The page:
We’ve come a long way, manong. We’re in peoples’ ears.
Ted Cruz is neither a woman nor an Asian
The Senate Judiciary Committee will likely send Supreme Court nominee Ketanji Brown Jackson to the full senate for confirmation no later than Tuesday. And then history should be made by week’s end with Jackson poised to be the first African American female to the Supreme Court
It’s not going to be easy. It hasn’t been so far. It will be dramatic.
You’ll recall how in the Judiciary Committee hearings two weeks ago, Sen. Ted Cruz (R-TX) engaged in some strange hypotheticals about race and gender.
“Under the modern leftist sensibilities, if I decide right now that I’m a woman, then apparently I’m a woman,” said Cruz, who is definitely not a woman, but used it to argue if he could sue for discrimination.
Jackson responded properly that because lawsuits on those issues are “working their way through the courts,” she was not able to comment.
But Cruz pressed on, this time on race discrimination, referencing the case of Asians challenging Harvard’s affirmative action policies. “Could I decide I was an Asian man?” Cruz asked. “Would I have the ability to be an Asian man, and challenge Harvard’s discrimination because I made that decision?”
Once again, absurd. Ted Cruz is not an Asian. He could sue on his own.
And once again Jackson refused to answer because this is a case she might decide on.
But then Cruz got to the real question of whether Jackson, who had served on Harvard’s Board of Overseers, would recuse herself from the upcoming SCOTUS review of the lawsuit brought by Asian American plaintiffs against Harvard’s admissions policies.
And this is where Jackson said she was planning to recuse.
That was the news.
Jackson’s ascent to the court replacing Breyer wasn’t expected to change the political dynamic. 6-3 is still 6-3 when Breyer goes and Jackson comes in.
Still, announcing the planned recusal was just a stark reminder. The votes just aren’t there to protect affirmative action.
A friend of mine, a former law school dean, began to wonder aloud why Harvard didn’t try to settle the case by amending the admissions policy.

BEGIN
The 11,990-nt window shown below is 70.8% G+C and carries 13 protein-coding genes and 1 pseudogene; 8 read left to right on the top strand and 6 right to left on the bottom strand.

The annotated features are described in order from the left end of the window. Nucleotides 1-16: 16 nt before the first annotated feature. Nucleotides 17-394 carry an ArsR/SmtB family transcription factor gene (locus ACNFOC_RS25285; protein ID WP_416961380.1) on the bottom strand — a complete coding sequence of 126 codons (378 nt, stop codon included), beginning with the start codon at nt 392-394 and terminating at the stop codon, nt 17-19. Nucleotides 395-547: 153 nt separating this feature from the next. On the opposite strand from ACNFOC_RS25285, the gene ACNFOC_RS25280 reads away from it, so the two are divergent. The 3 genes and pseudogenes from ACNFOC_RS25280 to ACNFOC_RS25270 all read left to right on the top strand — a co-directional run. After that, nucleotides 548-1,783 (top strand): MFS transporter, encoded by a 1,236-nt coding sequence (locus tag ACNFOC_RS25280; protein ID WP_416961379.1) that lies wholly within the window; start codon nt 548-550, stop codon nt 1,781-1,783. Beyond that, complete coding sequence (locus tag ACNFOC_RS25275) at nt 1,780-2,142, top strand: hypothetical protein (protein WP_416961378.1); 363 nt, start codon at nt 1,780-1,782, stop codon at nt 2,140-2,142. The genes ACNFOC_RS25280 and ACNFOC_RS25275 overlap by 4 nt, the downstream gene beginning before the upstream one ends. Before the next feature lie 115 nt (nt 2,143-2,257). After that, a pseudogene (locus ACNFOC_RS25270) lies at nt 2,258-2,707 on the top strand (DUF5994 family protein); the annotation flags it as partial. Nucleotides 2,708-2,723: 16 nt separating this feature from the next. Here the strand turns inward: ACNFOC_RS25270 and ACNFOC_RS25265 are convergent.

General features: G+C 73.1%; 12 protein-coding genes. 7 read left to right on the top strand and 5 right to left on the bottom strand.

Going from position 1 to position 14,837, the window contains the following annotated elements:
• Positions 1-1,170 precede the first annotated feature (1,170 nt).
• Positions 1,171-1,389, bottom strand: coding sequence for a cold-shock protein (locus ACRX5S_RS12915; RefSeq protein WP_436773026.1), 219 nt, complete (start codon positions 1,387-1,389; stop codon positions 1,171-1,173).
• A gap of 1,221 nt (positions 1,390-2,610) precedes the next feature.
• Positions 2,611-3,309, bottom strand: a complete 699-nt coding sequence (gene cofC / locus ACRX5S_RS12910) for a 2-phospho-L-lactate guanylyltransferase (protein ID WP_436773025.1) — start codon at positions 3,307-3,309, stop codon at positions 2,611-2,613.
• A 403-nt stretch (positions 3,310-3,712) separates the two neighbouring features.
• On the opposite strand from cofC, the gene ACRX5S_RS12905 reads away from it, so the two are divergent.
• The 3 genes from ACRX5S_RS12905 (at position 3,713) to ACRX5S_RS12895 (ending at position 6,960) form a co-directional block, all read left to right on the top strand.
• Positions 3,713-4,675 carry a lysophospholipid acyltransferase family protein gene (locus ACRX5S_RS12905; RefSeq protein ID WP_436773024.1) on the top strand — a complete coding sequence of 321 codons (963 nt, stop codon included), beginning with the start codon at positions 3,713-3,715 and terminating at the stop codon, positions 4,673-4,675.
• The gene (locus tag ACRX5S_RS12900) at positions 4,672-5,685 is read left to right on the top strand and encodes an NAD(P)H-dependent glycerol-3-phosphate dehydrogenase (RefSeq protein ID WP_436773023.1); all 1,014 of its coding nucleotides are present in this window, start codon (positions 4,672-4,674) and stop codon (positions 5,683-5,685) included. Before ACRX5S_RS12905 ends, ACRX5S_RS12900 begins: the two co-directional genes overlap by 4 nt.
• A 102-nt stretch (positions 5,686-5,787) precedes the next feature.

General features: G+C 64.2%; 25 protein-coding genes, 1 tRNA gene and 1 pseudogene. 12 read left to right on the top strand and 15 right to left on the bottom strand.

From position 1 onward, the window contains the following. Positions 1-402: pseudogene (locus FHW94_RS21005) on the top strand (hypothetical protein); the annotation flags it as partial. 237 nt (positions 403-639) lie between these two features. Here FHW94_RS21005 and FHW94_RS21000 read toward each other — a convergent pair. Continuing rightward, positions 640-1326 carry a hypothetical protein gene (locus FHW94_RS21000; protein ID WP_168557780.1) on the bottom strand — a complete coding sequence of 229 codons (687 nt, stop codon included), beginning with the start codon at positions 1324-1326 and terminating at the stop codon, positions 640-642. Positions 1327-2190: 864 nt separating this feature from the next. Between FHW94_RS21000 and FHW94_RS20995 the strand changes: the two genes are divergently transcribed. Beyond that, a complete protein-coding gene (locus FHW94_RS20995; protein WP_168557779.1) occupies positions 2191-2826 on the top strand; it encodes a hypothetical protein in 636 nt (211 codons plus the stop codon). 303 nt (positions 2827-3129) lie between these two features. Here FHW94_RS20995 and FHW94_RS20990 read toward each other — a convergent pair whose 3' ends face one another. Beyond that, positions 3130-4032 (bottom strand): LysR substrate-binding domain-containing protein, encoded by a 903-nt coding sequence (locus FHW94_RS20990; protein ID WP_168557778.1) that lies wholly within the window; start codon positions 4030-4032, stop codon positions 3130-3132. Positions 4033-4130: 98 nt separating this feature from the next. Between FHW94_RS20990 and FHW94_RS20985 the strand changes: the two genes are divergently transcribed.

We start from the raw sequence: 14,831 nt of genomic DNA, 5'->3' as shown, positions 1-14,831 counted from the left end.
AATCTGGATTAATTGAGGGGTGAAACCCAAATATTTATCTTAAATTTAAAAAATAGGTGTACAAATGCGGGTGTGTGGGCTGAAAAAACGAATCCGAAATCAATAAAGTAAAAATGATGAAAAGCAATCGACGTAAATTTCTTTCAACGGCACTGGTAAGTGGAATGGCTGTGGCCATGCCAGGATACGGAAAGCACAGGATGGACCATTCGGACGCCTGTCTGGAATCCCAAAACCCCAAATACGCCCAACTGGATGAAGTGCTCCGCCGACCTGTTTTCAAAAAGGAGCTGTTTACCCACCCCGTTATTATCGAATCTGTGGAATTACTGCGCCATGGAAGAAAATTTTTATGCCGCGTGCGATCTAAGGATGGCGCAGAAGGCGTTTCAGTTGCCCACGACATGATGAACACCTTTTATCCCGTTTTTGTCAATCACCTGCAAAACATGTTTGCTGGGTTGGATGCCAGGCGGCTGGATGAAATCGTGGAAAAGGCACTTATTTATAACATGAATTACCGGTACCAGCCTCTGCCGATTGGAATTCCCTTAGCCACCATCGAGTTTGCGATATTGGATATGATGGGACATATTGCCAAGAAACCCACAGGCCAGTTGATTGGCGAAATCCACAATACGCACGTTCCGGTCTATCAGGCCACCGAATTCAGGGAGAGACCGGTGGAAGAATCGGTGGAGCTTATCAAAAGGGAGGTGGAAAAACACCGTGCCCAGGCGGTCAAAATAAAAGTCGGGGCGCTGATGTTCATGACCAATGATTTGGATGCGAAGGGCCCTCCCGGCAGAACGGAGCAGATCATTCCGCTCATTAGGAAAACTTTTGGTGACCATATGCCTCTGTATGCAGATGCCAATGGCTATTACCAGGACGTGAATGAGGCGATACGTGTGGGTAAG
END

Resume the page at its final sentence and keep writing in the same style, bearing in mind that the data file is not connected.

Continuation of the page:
His reasoning is sound. “Over the years, challenges to disparate impact in housing policies that were on their way to the Supreme Court got settled because the civil rights community did not want to risk a major loss at the Supreme Court,” the former law school dean said. “Better to fix one policy and settle with one litigant than to have a Supreme Court decision making an unfavorable law.”
The point is all schools will have to follow the opinion, if the court does indeed end affirmative action policies.
“Institutionally, they have to be in compliance and not just wait to be sued,” my friend said.
If only Harvard had changed whatever policy prevented even more Asians from getting accepted (the ones who sued), then there would have been no SCOTUS decision, and no nationwide impact.
But now the Supreme Court will hear the case in October and render an opinion by June 2023.
Jackson’s planned recusal didn’t change what now looks more inevitable. It’s just a reminder of the Supreme Court math, and the irony of it all.
There appears to be nothing she can do to save the policy that provided real opportunity for BIPOC students for decades.
In the meantime, if Harvard is forced to change its policies, it could mean what I believe to be a record 27.8 percent Asian American class this year would have a lot more room to grow in the future. The percentage of Asians could get much higher and closer to the 40-50 percent figures at the University of California.
If I had Olivia Rodrigo’s talent, I still don’t think I’d apply. She’s following her talents. And there’s still tougher things than getting into Harvard. Like winning three Grammys in one night while still a teenager.
NOTE: I’ll talk about these items and more, including Ukraine, and the Slap, on “Emil Amok’s Takeout,” the microtalk show of the AAPI, at 2p Pacific on Facebook, on my YouTube Channel, and on Twitter. Catch the recordings on www.amok.com